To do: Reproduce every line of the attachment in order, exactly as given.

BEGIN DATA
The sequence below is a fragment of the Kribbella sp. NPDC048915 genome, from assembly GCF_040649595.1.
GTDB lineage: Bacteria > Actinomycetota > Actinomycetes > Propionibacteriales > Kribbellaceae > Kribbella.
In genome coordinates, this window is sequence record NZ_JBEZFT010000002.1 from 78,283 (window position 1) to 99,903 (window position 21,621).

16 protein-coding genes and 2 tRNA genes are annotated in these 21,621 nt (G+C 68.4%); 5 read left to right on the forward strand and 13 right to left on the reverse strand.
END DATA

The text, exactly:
The sequence below is a fragment of the Kribbella sp. NPDC048915 genome, from assembly GCF_040649595.1.
GTDB lineage: Bacteria > Actinomycetota > Actinomycetes > Propionibacteriales > Kribbellaceae > Kribbella.
In genome coordinates, this window is sequence record NZ_JBEZFT010000002.1 from 78,283 (window position 1) to 99,903 (window position 21,621).

16 protein-coding genes and 2 tRNA genes are annotated in these 21,621 nt (G+C 68.4%); 5 read left to right on the forward strand and 13 right to left on the reverse strand.